Lessons learnt: The only true disability is a crushed spirit

Lessons learnt: The only true disability is a crushed spirit
Photo credit: Ahmed Akacha

If you have a child or student with special needs or disabilities, it's critical that you work together with the school to ensure that child is getting the support he or she needs. We've put together some tips on how you can help your child and student in school and make sure he or she does well.

Helping disabled student and students with special needs

In order to help students with disabilities and special needs, it is important for you to understand them. Students with disabilities may have physical challenges that require accommodations, such as wheelchair ramps or handrails along staircases. Students with special needs may need assistance in the form of special cafeteria menu, learning support services or mental health counseling. It’s also good to be aware of which types of disabilities and special needs are present in your school so that you can offer assistance when needed.

When working with disabled students and students with special needs, it’s important that you understand what these individuals need in order to succeed academically—and not just academically but socially as well! Many times teachers forget about this aspect of an individual’s life outside school because they don't want their personal lives interfering with their work lives; however it's imperative for teachers to be willing to go the extra mile to ensure the success of these students.

Special needs students and students with disabilities may struggle to succeed in school.

The overwhelming attention given to improving the learning outcomes of non-disabled students can leave many special needs students behind, who often feel unimportant or left out. This can lead to feelings of isolation or frustration, which can be further exacerbated by a lack of resources, support systems, and accommodations for them at school.

Parents can stress the importance of listening carefully to directions.

  • Listen to your teachers and parents.
  • Listen to the teacher.
  • Listen to the parent.
  • Listen to the school counselor.
  • Listen to the principal.
  • Listen to the school nurse.

Ask that teachers be patient and understanding of the child's limitations.

As a parent, you can help your child's teacher by asking that teachers be patient and understanding of the child's limitations. You can also ask them to provide extra time and support to help the child succeed. In addition, you should ask your child's teacher for extra support for them—this may mean providing notes or an extra-long break if they're having a hard day at school.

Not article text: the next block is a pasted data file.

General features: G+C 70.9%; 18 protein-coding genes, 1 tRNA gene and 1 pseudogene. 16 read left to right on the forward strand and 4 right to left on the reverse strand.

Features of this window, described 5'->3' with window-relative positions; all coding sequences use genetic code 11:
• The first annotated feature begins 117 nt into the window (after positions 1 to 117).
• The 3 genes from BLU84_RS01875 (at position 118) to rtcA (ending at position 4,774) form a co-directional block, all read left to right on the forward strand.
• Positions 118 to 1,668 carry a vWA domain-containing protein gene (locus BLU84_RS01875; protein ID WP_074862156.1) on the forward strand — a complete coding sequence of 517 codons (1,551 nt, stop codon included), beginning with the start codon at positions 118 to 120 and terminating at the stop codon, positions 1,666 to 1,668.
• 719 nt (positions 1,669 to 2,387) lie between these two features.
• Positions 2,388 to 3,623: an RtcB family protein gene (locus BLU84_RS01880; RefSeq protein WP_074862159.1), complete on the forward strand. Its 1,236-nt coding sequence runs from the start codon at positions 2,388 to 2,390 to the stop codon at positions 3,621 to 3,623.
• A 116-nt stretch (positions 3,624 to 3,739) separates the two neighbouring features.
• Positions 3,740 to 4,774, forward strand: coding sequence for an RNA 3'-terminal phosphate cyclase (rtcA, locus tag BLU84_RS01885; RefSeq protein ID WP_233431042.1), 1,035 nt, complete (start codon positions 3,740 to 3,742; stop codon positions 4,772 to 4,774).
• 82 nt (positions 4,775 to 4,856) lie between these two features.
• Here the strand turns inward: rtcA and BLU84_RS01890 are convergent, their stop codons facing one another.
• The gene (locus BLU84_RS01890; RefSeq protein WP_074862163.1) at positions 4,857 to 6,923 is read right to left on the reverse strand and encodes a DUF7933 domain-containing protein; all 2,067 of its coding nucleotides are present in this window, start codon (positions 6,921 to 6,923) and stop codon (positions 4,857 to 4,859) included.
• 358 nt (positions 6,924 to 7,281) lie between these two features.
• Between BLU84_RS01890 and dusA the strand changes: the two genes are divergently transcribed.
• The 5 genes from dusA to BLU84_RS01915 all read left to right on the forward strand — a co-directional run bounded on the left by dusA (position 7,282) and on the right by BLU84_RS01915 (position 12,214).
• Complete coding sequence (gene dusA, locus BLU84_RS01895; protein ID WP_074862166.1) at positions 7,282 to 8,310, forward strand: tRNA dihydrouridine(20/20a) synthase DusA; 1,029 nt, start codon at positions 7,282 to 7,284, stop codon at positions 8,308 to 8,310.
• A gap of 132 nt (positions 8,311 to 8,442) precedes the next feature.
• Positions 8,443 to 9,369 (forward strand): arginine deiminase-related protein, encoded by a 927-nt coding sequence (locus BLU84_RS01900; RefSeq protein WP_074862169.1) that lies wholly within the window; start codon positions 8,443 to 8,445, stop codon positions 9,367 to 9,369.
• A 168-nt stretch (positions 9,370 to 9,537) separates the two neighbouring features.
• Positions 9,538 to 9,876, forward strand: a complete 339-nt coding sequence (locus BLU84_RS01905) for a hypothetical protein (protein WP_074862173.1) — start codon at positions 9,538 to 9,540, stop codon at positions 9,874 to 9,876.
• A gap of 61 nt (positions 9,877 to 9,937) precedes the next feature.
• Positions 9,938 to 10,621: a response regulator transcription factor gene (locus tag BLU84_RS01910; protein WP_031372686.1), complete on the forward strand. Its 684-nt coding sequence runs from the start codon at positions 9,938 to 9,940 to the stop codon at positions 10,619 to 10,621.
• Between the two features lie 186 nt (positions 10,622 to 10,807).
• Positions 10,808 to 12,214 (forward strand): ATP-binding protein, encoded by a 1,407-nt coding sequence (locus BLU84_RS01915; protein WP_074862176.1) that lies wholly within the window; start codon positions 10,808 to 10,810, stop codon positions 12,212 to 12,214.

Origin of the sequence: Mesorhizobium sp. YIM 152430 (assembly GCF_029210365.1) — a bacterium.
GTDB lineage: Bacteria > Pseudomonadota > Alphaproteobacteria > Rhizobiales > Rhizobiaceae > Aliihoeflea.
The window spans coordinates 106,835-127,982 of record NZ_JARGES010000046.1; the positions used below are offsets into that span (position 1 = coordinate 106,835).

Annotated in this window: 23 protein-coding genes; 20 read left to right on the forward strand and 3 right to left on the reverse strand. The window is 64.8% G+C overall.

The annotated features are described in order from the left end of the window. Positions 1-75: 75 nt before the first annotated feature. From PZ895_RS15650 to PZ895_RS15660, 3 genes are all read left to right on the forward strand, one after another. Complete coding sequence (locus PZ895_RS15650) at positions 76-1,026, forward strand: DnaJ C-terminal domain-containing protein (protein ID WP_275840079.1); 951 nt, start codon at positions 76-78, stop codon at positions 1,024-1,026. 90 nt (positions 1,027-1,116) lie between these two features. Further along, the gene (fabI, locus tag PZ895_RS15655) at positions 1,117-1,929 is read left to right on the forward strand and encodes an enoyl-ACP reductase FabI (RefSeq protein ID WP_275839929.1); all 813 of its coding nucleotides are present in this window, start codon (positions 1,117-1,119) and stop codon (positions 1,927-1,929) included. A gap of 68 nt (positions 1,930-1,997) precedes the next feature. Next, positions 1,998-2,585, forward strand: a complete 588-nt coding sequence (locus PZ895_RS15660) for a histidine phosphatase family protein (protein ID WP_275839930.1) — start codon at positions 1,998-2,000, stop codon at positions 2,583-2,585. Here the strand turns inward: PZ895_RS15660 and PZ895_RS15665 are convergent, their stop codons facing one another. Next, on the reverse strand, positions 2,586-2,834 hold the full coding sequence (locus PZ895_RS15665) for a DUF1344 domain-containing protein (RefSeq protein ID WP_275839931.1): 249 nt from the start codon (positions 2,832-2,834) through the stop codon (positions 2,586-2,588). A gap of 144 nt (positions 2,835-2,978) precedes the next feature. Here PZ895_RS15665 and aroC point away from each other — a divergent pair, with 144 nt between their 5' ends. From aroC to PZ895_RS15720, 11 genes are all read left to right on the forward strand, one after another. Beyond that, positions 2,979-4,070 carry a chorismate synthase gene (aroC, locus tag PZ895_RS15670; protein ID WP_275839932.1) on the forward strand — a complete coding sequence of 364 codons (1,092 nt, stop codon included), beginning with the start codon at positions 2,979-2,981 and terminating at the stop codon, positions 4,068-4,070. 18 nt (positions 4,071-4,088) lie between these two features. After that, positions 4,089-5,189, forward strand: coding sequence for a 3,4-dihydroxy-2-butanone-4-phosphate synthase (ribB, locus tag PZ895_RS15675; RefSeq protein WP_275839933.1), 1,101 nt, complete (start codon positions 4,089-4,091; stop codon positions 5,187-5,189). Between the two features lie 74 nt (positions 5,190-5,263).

Make sure teachers know that you're available to help.

The first step to helping a student is making sure the teacher is aware of your availability and how you can help. Talking with the teacher ahead of time will ensure that they know what resources are available, and when they can ask for your assistance. If there are specific tasks that need to be taken on by a mentor, it's best to discuss them with the teacher so they know what they're getting into before they begin working with this student.

Asking questions like "What do you need?" or "What do I do?" only get you in trouble; instead, it's better for students to work together with their mentors on identifying tasks that are going beyond just regular schoolwork or homework assignments.

Don't be afraid to ask for additional help from administrators at the school.

  • The school counselor is there to provide support and guidance to students with special needs.
  • The school nurse can be a great resource when it comes to medical matters.
  • If you feel like you need additional psychological support, the school psychologist can provide that too.

Students with disabilities and special needs require support from parents, teachers, and administrators.

As a parent of a child with a disability or special needs, you know that your child may need extra assistance in school to succeed. You can help him or her by encouraging your child to listen carefully to directions that are given in class and following them exactly as they are given. You can also make sure your child's teacher understands the nature of his or her disability so that he or she is able to provide appropriate accommodations when necessary (e.g., extra time on tests). Finally, if you have any questions about how best to work with your child's school system, don't hesitate to reach out for assistance; the guidance counselor at his/her school will likely be happy to assist you!

It can be difficult to watch a child struggle, but it's important to remember that you're not alone. There are many resources out there that can help you support them in school and at home. There are many students who have special needs and disabilities. These students may need more support than the average student in some areas of school, so it is important to recognize those needs and provide assistance when appropriate. Another way to help these students is through assistive technology. Assistive technology provides specialized equipment, software or services that help people with disabilities live independently at home or in school.


Adiutor means "helper" - we do just that, by taking a load of your school administration and helping you focus on what matters most: the kids.